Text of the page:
Seed World

Is Increasing Corn Production as Easy as One, Two, Three?

Rural scene of an agricultural cornfield under a stormy sky, forecasting farm industry GMO corn crop dangers or meteorlogical thunderstorms. Agricultural economy and futures. Rows of corn stalks grow under an ominous sky. Photographed on location in midwest, USA.

With U.S. producers planting fewer corn acres and planting in Illinois and Wisconsin off to a slow start, farmers might be wondering what their next steps should be to ensure an abundant growing season.

Producers surveyed in the United States intend to plant 89.5 million acres of corn this year. This acreage is a staggering 4% decrease, or 3.87 million acres fewer, than 2021, stated the USDA’s National Agricultural Statistics Service 2022 Prospective Plantings report.

In order to increase these yields, Wyffels Agronomy Team and Golden Harvest shared three pieces of advice to provide farmers.

Wyffels’ Three Planting Considerations

  1. Growers still have time.
  2. Planting in prime conditions on May 15 is more ideal than “mudding in corn on May 3.”
  3. Proceed with original hybrid lineups until the final week of May.

“With a shortened growing season, it’s still important to maintain focus on maximizing productivity and profitability by planting the best products for your field and environment. Stick with your original plan until at least May 25,” advised Wyffels.

How Can Farmers Increase Yields?

The key to optimizing corn yield potential is to recognize the interactions between hybrid genetics, environment and specific management practices, according to a press release by Golden Harvest.

The Golden Harvest agronomy research team, in collaboration with local universities, supported their claim with field trials implemented across the Midwest. The team looked at practices including seeding rate, fertility and foliar-applied fungicides in relation to Golden Harvest hybrids.

Following their research, Golden Harvest Eastern Agronomic Research Scientist Brad Bernhard and Steve Wilkens, Golden Harvest Agronomy Manager for the East, shared three core management practices they believe will bring higher yields.

1.Determine the Ideal Seeding Rate for Each Hybrid

Seeding rate depends on the hybrid and environment. The grain yield potential of certain corn hybrids heavily relies on agronomic characteristics, therefore making the corn more easily influenced by an increased seeding rate.

“When determining the optimum seeding rate, it’s important to consider things like the hybrid’s ear type,” said Bernhard. “Hybrids that exhibit ear flex tend to produce a larger ear at lower planting populations and a smaller ear at higher populations, while fixed ear hybrids produce the same number of kernels per ear, regardless of population.”

Appropriate seeding rates are essential to achieving a higher yield potential, stated Golden Harvest. Work closely with farmer customers to understand the environment and management plans to determine the most efficient seeding rate by field.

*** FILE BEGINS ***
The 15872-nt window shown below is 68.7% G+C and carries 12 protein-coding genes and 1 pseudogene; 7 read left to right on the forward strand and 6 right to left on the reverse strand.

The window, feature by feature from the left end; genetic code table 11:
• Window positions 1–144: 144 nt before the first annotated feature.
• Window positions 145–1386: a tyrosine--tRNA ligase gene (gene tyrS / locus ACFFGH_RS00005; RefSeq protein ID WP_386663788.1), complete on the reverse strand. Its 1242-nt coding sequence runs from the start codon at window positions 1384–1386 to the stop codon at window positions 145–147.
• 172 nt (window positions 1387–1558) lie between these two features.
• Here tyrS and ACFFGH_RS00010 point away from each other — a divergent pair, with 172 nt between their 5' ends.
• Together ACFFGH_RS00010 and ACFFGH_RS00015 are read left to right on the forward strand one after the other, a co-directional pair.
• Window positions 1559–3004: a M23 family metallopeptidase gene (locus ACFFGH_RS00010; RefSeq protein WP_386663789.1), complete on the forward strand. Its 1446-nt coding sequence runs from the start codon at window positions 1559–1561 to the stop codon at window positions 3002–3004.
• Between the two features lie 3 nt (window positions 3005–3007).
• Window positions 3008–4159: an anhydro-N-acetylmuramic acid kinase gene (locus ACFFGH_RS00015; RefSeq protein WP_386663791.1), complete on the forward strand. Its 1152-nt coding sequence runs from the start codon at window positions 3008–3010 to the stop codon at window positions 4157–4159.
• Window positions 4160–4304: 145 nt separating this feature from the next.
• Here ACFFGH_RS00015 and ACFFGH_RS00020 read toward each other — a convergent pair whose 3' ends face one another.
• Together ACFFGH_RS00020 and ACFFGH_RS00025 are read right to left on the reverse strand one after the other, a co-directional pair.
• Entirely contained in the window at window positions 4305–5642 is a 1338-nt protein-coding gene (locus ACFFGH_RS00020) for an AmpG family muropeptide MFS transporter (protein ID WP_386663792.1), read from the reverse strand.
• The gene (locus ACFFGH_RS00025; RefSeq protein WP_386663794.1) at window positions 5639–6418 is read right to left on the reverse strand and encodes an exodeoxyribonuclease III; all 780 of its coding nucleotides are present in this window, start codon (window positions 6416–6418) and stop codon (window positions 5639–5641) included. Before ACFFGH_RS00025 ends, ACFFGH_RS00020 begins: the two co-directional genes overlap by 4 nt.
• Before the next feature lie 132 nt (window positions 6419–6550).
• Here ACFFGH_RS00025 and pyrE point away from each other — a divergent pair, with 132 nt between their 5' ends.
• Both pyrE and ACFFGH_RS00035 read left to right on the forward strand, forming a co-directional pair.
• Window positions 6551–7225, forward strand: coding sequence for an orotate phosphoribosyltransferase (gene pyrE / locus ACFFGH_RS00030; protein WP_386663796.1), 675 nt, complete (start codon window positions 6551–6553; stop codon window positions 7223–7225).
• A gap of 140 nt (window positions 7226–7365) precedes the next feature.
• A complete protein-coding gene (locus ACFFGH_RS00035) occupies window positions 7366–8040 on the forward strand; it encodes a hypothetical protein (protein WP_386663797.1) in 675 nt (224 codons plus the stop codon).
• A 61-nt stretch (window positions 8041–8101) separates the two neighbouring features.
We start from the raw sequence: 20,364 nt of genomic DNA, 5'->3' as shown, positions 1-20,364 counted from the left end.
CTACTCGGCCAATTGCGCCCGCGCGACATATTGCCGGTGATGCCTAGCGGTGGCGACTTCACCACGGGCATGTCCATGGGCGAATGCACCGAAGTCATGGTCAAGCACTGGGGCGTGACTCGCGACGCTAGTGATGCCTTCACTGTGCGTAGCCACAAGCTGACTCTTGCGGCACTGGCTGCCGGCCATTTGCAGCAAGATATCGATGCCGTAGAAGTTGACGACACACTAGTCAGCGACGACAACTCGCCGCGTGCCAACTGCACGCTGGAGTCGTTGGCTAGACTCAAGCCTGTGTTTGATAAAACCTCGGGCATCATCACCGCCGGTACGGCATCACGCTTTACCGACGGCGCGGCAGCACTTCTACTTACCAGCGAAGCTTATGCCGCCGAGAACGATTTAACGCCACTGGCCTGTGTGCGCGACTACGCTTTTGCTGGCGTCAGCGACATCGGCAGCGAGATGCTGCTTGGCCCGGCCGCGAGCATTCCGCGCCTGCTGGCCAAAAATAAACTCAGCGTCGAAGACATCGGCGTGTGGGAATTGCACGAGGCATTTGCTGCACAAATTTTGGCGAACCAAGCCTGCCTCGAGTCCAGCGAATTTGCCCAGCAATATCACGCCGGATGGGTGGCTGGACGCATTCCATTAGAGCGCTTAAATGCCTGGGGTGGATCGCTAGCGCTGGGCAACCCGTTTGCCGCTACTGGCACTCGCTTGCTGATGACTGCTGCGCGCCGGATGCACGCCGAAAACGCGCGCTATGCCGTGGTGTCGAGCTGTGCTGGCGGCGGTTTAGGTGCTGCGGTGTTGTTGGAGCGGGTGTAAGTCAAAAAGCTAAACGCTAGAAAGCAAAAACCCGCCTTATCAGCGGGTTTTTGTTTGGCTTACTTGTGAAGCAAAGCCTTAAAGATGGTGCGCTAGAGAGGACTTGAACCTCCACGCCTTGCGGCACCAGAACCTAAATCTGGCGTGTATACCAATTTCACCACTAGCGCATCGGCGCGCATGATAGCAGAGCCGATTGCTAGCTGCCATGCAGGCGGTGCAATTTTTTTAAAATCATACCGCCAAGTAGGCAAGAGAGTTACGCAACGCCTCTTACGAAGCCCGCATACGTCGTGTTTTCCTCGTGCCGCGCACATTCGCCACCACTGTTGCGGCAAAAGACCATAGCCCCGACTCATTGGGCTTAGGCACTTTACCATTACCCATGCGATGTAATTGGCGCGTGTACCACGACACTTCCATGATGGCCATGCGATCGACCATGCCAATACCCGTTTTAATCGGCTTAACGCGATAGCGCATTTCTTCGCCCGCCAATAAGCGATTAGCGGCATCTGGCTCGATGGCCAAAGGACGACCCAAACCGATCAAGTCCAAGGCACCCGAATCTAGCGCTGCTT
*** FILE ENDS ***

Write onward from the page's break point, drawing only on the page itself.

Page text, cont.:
2.Accurately Placed Fertilizer

Precision fertilizer placement allows nutrients to be available closer to the plant. Phosphorus, potassium and nitrogen can be utilized to develop stronger roots, stems and foliage in corn plants.

“Systems for precision fertilizer application include planter-applied fertilizer, banded fertilizer and strip-tilled fertilizer. Differing from broadcast applications, which increase the fertilizer rate, precision fertilizer application works best by concentrating the same or reduced fertilizer rate in a more concentrated area near the plant,” explained the release.

Proper fertilizer placement opens the door for an increase in late season standability.

3.Apply Fungicide to Maximize Return on Investment

Healthy plants fend off disease longer.

Fungicide applications supply plants with an extra layer of protection to fight diseases such as tar spot and Southern rust. They also help to decrease disease pressure from pathogens that may already be present.

“But the right fungicide can do even more for your corn plant health than prevent disease,” explained Wilkens. “Fungicide applications can also lead to increased standability and stay-green, which prolongs photosynthesis and can boost yield potential.”

To test this theory, Golden Harvest conducted trials on their corn hybrid G11V76. Across 14 trials, both in high and low disease environments, the hybrid showed an overwhelming response to fungicide applications. Golden Harvest corn hybrid G14N11 saw a similar response.

While corn production might be down, following these practices could reap a greater yield.

Read More About Corn Production Across the World:

Prospective Plantings Report Shows Soybean, Not Corn, New King Crop

The Future of U.S. Corn, Soybean and Wheat Production Depends on Sustainable Groundwater Use

China Continues to Soften its GM Stance with Approval of Corn, Soybean Varieties

Two Amazing Innovations to Help the Corn Growers

New Opportunities for Corn Farmers in Italy